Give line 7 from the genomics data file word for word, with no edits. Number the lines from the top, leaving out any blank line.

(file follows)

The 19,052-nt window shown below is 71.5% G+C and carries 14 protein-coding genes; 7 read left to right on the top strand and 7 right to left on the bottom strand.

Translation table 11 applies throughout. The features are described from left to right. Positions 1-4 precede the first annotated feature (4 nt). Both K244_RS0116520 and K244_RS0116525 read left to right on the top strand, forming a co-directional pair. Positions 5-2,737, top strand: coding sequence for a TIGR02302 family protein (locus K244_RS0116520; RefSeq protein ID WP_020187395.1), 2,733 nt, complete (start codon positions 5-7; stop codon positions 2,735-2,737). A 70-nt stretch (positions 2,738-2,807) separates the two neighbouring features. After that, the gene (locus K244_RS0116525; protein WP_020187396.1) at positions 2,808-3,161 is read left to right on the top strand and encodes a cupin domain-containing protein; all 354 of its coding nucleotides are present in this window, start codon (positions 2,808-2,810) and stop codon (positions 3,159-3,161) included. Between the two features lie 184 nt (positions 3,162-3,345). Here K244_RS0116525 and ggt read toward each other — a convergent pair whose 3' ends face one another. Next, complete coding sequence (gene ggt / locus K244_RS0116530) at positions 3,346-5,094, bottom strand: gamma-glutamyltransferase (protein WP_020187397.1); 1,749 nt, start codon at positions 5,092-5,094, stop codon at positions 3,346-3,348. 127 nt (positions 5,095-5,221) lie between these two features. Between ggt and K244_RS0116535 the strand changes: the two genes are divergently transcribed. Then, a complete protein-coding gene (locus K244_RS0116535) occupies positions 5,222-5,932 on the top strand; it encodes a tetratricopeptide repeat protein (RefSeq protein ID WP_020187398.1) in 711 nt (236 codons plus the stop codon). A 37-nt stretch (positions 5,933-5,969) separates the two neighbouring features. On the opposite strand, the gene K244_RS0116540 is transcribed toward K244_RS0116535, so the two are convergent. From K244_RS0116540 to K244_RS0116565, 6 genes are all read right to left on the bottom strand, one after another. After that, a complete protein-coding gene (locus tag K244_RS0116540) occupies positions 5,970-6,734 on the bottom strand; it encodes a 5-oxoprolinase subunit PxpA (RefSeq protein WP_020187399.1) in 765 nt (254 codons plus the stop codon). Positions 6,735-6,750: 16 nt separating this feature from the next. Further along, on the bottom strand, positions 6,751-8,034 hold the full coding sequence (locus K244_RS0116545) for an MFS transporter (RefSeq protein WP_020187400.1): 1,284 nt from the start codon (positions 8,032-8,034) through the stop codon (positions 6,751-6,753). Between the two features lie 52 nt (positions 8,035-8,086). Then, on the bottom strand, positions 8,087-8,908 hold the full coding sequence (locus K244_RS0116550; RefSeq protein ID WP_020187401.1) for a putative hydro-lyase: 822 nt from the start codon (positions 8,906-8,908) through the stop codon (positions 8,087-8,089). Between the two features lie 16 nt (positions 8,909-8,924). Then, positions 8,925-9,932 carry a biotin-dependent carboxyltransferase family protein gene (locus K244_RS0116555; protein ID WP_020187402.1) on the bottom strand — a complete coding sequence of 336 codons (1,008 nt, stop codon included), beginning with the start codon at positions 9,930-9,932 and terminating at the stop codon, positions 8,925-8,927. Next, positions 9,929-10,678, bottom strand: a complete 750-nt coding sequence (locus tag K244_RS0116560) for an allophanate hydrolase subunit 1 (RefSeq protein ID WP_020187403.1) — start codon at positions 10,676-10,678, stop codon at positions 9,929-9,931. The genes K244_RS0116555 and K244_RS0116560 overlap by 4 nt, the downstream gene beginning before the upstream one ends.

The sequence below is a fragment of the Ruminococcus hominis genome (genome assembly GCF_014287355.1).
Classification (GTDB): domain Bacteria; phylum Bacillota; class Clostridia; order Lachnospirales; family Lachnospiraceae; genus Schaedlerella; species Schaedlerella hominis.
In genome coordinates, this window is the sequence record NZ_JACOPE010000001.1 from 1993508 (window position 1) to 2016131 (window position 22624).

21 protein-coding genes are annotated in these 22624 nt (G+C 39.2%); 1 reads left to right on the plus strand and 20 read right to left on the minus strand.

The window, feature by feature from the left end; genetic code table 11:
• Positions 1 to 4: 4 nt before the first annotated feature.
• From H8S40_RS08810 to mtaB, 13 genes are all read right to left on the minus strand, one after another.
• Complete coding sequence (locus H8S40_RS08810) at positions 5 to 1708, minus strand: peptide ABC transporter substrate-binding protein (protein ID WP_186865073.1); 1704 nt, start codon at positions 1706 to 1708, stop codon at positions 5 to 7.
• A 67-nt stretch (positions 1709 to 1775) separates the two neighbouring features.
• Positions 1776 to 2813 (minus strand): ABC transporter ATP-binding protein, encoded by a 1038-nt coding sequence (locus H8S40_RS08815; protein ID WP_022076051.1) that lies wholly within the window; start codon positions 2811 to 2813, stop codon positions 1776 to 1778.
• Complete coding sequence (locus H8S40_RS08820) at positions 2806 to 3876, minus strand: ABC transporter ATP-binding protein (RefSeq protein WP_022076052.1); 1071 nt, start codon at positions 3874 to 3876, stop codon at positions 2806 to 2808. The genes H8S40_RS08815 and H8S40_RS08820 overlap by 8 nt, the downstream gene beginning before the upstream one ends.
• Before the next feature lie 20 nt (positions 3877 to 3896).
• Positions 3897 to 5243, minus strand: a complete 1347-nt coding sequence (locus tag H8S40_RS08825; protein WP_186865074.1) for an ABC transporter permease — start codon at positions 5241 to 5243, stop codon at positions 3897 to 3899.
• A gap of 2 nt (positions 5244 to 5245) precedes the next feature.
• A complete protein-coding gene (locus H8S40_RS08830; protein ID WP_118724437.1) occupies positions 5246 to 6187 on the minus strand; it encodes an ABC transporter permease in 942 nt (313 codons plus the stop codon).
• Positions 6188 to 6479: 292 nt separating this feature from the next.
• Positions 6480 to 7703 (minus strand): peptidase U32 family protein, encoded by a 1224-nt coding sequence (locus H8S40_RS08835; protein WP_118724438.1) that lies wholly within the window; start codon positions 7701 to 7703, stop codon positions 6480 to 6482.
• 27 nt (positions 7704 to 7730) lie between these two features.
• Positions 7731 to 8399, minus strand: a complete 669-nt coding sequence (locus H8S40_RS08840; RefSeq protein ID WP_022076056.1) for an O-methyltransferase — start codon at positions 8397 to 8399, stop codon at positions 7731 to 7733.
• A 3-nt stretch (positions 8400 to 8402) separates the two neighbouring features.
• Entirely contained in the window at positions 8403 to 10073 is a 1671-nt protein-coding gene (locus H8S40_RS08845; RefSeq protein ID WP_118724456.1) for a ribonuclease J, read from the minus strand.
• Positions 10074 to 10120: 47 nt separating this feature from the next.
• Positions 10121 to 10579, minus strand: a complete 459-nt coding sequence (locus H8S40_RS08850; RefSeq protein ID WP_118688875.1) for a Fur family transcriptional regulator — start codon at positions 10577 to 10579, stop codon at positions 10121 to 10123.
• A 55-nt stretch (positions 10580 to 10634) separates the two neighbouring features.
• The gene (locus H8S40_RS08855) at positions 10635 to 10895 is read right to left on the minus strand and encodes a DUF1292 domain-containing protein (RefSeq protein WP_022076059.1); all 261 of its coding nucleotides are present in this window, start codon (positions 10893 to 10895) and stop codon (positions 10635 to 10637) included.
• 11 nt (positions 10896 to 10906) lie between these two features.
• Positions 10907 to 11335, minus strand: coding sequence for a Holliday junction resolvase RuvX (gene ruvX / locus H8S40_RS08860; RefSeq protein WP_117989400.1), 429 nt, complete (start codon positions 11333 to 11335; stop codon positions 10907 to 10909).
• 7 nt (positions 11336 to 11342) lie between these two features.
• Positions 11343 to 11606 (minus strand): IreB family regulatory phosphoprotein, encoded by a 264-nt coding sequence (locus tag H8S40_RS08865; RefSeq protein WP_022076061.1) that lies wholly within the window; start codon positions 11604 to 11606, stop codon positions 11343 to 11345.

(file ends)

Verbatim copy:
The window, feature by feature from the left end; genetic code table 11: